Why Therapy Works (Or Doesn’t Work)

You may wonder why going to therapy works for some people but not everyone. Or maybe you yourself went to therapy in the past with no success, but then you tried it again later and found it more meaningful and helpful. Here is some information on what may have been working or not working in your therapy.

During my grad school days, we were introduced to research done by Hubble, Duncan, & Miller (1999) in their book The heart and soul of change: What works in therapy? This book outlines four factors that influence change and success in therapy. I often share these with my clients during our first session together because I think it’s worthwhile information. So here it is…

  1. Client Factors: This is basically what you bring to the table: the characteristics of your personality, your inner strengths, support system, your environment or other components of life that may affect change such as any unforeseen event either positive or negative. This factor is estimated to contribute 40% to meaningful change in therapy.
  2. Client/Counselor Relationship: This factor accounts for 30% of change and has everything to do with the trusting relationship between the therapist and the client. I stress to my clients that it is imperative to have a strong therapeutic relationship based on empathy, acceptance, compassion and encouragement. (For more info on how to choose the right therapist for you, stay tuned for a future blog post on this topic!)
  3. Therapeutic Technique: These are the interventions/techniques that the therapist uses in session with you. (i.e. Cognitive Behavioral Therapy, Mindfulness, Dialectical Behavioral Therapy, etc.) It also includes your particular counselor’s theoretical orientation. I consider myself to be an integrative therapist which means that I pull tools from various theories in order to cater my treatment to the needs of my clients. My theoretical orientation is also largely inspired by mindfulness as well as the philosophy of trauma outlined by my training in Eye Movement Desensitization and Reprocessing (EMDR) therapy. This factor makes up 15% of the change process.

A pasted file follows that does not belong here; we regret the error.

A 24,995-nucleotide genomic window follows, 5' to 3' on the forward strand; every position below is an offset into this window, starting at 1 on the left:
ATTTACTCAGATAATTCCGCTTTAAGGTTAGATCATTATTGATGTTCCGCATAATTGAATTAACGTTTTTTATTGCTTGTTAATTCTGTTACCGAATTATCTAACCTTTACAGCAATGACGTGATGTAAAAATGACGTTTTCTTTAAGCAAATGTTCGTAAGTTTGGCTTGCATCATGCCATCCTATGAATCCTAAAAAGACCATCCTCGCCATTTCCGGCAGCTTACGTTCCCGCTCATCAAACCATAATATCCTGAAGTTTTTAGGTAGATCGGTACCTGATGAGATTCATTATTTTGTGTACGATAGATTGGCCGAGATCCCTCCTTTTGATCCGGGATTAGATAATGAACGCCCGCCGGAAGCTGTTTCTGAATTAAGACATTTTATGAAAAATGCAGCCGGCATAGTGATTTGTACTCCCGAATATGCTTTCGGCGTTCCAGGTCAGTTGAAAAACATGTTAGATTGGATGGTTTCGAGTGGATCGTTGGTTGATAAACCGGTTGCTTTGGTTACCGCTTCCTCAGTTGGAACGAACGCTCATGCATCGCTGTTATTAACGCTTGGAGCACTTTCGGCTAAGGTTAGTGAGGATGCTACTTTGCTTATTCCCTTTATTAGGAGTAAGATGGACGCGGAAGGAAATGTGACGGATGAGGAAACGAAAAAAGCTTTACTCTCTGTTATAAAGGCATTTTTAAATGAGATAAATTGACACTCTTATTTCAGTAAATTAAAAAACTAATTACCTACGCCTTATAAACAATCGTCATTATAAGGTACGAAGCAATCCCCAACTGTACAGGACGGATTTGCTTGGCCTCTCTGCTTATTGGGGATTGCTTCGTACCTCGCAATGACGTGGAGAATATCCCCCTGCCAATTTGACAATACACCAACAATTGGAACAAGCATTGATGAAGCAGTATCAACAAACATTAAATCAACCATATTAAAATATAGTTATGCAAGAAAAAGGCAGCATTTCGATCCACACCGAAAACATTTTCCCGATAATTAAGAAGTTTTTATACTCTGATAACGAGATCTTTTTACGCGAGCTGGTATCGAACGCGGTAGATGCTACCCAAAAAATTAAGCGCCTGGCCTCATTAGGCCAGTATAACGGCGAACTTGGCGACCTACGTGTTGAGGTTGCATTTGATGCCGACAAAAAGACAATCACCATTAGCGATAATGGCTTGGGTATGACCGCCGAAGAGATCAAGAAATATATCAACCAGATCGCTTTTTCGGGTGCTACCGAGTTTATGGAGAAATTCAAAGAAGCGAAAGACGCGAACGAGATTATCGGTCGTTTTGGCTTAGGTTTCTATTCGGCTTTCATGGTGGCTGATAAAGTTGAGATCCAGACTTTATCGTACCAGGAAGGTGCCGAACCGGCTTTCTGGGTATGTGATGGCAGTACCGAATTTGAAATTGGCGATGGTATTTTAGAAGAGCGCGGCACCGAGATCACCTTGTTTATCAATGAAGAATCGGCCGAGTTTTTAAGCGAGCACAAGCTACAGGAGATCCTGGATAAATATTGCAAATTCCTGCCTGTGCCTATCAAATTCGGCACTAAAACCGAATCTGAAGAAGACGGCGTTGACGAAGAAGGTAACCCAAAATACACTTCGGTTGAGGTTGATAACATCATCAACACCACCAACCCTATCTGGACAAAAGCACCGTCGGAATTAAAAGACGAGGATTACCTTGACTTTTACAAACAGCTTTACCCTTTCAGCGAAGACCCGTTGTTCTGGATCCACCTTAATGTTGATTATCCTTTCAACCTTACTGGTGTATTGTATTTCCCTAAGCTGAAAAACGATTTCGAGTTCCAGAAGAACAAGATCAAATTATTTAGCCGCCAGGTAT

4. Hope and Expectancy: Lastly, another 15% of the change process comes from being hopeful at the beginning of therapy or becoming more hopeful as the therapeutic process continues. Believing in the reliability of the treatment and the likelihood that positive and lasting change will happen as a result of doing the hard work is helpful in predicting success.

If your last experience in therapy was just “meh”, I hope this information will help you understand which factor may have been lacking. If you’re thinking about going back to therapy, I’d encourage you to take a look at these four factors. Do a little soul searching related to your personal client factors, hope and expectancy, and then choose a therapist whose personality and therapeutic approach feel right for you.

For more information about this research and the four factors, check out the links below.

Journal Article about Hubble, Duncan & Miller

Hubble, Duncan & Miller’s Book